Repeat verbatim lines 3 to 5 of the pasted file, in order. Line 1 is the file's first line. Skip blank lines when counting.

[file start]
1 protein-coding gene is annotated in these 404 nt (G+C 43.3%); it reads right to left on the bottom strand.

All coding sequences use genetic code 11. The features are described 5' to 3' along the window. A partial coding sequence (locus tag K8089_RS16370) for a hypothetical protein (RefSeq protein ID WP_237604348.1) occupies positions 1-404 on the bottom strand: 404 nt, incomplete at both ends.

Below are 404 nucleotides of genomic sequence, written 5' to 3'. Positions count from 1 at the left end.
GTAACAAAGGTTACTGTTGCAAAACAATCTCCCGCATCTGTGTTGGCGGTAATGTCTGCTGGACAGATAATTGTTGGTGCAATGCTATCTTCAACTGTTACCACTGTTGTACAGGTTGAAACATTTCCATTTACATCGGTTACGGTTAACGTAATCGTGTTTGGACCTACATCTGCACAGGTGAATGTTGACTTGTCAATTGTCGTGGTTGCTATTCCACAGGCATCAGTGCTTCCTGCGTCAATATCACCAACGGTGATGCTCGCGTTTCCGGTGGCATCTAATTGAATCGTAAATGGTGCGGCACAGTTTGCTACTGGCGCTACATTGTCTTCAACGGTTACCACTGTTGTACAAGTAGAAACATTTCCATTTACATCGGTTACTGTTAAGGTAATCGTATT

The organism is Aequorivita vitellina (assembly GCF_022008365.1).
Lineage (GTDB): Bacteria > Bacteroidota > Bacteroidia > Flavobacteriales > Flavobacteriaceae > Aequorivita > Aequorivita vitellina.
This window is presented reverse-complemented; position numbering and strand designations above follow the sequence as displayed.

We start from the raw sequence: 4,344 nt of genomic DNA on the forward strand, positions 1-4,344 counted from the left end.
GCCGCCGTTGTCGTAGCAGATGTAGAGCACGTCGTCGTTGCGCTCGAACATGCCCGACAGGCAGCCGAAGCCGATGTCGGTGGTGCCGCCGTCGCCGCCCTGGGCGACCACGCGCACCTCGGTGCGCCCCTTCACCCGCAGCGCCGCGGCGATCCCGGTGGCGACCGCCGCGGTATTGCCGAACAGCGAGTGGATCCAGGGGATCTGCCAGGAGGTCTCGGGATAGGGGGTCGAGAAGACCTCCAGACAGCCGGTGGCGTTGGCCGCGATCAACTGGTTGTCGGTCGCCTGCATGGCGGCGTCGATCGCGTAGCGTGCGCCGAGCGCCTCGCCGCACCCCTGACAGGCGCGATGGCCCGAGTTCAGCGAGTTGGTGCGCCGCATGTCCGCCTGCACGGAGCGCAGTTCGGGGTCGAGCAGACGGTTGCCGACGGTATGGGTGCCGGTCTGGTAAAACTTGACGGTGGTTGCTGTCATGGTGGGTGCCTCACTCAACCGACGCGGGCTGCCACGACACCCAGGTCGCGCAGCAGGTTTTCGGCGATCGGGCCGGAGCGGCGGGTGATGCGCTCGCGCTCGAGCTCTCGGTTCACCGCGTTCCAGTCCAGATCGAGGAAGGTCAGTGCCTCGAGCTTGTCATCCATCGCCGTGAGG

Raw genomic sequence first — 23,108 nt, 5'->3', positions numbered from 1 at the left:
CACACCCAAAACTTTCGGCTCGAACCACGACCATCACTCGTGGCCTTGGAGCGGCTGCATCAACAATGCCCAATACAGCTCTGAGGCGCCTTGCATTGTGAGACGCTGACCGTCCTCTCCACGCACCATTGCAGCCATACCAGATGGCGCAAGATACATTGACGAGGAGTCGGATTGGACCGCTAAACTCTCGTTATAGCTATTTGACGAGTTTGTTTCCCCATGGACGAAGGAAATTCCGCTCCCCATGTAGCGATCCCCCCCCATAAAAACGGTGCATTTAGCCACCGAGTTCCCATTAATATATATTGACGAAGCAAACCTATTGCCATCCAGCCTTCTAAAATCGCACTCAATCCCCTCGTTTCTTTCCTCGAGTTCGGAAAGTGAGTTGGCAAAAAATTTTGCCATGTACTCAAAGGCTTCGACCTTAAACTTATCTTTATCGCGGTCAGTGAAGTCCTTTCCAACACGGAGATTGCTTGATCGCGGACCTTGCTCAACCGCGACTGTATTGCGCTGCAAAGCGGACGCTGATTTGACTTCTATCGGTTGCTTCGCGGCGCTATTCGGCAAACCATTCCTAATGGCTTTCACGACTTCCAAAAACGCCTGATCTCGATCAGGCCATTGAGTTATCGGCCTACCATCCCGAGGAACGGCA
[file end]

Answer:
Below are 404 nucleotides of genomic sequence, written 5' to 3'. Positions count from 1 at the left end.
GTAACAAAGGTTACTGTTGCAAAACAATCTCCCGCATCTGTGTTGGCGGTAATGTCTGCTGGACAGATAATTGTTGGTGCAATGCTATCTTCAACTGTTACCACTGTTGTACAGGTTGAAACATTTCCATTTACATCGGTTACGGTTAACGTAATCGTGTTTGGACCTACATCTGCACAGGTGAATGTTGACTTGTCAATTGTCGTGGTTGCTATTCCACAGGCATCAGTGCTTCCTGCGTCAATATCACCAACGGTGATGCTCGCGTTTCCGGTGGCATCTAATTGAATCGTAAATGGTGCGGCACAGTTTGCTACTGGCGCTACATTGTCTTCAACGGTTACCACTGTTGTACAAGTAGAAACATTTCCATTTACATCGGTTACTGTTAAGGTAATCGTATT

The organism is Aequorivita vitellina (assembly GCF_022008365.1).